I don’t quite know how to explain it, but I just know that New Zealand air is my kind of air. I encourage you to find yours.

Three Ways To Get Enthusiastic About Work

It’s something we all struggle with at some point – a lack of enthusiasm to work the ‘nine to five’. Doesn’t matter how much we love the job, sometimes the happy vibes are nowhere to be found.

So that brings us to today’s blog, three ways to get enthusiastic about work.


1. | Why do you work?

This may seem like a silly question, but think about it for a second. Why do you work where you do?  Does it allow you to live a certain way in a particular area? Does it pay well? Is it your passion? (If it is, not sure why you’d be reading this, but whatever) OR do you work because it allows you to live out your passion when you’re not working?

More often than not, when you’re in your early twenties – like me – where you’re working isn’t usually your dream job, but you’re doing it to support something else. I work, to allow myself to live in London which in turn gives me opportunities to further my writing career.

So, figure out the reason why you’re doing what you’re doing, and remind yourself of it every time you have to clock into a shift.

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2. | Make the most of your free time

Other than seeing work as a means to an end, another way we can find enthusiasm to work is by not living and breathing the work place. Ever have a week where it feels like all you’ve done is eat, sleep, and work? Yeah, well me too. And it sucks! We all want to feel like we have life outside of work rotas and uniforms.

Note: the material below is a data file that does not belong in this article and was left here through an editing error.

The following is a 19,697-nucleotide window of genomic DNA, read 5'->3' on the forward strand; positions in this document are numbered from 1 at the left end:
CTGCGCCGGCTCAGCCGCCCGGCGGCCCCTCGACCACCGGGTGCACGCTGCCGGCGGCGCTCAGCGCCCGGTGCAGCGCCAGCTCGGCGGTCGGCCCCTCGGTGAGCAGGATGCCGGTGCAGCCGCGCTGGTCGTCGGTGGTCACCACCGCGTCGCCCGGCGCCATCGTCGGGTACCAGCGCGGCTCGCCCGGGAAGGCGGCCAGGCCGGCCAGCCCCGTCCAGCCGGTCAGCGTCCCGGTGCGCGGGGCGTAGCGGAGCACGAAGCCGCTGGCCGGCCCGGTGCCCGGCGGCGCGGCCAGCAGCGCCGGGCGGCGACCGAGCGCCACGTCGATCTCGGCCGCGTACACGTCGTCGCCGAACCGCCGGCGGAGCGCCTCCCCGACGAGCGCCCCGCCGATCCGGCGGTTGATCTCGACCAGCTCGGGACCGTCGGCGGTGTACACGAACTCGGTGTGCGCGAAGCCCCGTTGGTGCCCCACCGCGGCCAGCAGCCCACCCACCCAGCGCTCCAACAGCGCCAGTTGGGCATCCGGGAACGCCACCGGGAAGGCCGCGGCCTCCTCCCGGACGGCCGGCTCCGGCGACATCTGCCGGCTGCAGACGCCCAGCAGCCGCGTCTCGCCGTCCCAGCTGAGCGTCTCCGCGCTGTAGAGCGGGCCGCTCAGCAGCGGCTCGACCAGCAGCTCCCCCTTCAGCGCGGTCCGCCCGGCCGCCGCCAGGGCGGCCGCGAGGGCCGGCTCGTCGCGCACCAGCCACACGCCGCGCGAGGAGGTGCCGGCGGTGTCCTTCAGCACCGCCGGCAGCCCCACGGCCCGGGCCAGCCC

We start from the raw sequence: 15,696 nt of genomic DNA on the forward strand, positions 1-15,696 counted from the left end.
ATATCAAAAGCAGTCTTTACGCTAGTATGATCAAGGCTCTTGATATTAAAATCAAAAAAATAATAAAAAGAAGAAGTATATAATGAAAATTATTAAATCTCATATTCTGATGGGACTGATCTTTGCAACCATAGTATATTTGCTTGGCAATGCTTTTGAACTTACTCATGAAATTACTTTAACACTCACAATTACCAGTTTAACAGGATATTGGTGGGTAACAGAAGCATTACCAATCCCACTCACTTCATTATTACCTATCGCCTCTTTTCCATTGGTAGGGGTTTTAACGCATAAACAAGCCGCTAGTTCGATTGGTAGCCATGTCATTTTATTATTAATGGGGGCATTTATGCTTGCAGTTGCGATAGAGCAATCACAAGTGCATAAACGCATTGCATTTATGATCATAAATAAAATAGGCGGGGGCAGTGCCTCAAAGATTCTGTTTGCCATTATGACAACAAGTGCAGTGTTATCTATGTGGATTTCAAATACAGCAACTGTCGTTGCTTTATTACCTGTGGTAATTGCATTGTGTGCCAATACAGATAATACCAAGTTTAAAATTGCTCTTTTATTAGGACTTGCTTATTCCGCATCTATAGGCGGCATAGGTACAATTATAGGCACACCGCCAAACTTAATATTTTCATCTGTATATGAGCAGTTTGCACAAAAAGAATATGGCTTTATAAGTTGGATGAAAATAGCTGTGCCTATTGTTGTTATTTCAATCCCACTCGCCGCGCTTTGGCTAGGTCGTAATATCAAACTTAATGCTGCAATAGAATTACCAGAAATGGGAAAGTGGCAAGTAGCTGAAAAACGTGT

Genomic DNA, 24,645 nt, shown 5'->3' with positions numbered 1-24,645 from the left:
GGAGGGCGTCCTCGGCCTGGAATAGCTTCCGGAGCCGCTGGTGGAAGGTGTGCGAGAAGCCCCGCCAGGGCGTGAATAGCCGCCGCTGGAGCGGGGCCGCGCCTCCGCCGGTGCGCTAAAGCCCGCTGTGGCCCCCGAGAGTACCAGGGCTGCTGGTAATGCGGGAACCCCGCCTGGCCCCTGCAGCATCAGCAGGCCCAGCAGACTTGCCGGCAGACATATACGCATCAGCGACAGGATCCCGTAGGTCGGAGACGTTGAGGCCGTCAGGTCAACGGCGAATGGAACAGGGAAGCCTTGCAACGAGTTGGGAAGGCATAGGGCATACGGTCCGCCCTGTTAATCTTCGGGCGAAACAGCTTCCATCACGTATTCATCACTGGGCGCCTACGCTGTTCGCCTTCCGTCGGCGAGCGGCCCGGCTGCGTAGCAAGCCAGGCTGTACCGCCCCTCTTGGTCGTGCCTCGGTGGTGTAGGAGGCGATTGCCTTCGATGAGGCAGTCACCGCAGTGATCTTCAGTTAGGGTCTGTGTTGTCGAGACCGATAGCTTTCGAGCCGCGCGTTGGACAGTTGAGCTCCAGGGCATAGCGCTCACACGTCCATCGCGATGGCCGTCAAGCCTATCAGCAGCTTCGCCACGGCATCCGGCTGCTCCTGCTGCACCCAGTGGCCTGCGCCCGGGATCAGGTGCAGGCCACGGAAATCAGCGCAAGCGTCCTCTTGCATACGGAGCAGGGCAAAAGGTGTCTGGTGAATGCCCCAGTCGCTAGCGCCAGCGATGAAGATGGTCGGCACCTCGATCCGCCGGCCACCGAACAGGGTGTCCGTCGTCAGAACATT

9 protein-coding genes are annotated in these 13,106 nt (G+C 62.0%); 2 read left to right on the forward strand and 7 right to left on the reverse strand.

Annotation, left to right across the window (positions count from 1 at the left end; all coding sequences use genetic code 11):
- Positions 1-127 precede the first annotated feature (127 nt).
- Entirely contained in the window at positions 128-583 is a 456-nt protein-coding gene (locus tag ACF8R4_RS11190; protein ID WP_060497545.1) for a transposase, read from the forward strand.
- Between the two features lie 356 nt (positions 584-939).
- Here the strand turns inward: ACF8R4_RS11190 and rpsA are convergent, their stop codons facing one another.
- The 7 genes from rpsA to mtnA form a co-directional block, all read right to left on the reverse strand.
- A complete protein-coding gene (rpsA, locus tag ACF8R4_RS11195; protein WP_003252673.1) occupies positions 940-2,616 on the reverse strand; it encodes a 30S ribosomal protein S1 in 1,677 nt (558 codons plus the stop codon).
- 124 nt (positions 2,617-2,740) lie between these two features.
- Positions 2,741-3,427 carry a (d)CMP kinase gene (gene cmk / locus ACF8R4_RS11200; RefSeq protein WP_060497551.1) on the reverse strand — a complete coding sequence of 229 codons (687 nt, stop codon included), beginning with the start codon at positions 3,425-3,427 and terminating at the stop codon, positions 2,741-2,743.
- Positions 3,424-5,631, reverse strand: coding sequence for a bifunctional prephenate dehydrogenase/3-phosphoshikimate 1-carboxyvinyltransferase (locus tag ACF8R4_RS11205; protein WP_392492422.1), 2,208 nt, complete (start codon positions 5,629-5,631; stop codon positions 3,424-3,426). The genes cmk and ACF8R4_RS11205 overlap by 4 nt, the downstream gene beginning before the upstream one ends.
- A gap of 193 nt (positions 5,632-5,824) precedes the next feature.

So piece of advice numéro deux? MAKE THE MOST OF YOUR FREE TIME. Book those events you want to attend, go for that audition, or simply… leave the damned house! Even if it means you go sit in a café and sip on a soya latte whilst reading a magazine, do it! Or if you work the ‘nine to five’, drop the whole “I’m tired act” and invite your friends over for a bottle of wine; go to the cinema. Make sure you’re spending your money on things other than the commute to work, and the bills. We earn money to live, not to follow the same old routine day in and day out. Spend your free time, fulfilling your passons; do what you love!

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3. | ‘Be the energy you want to attract’

We have to work, that’s the reality of it. I’m not here to tell you how to get out of working, because if you want to lead an exciting life, chances are you’ll need money for it. HOWEVER, HOW you work is a whole other ball game. I read a quote the other week which literally changed my perspective on work attitude like that *insert finger snap*.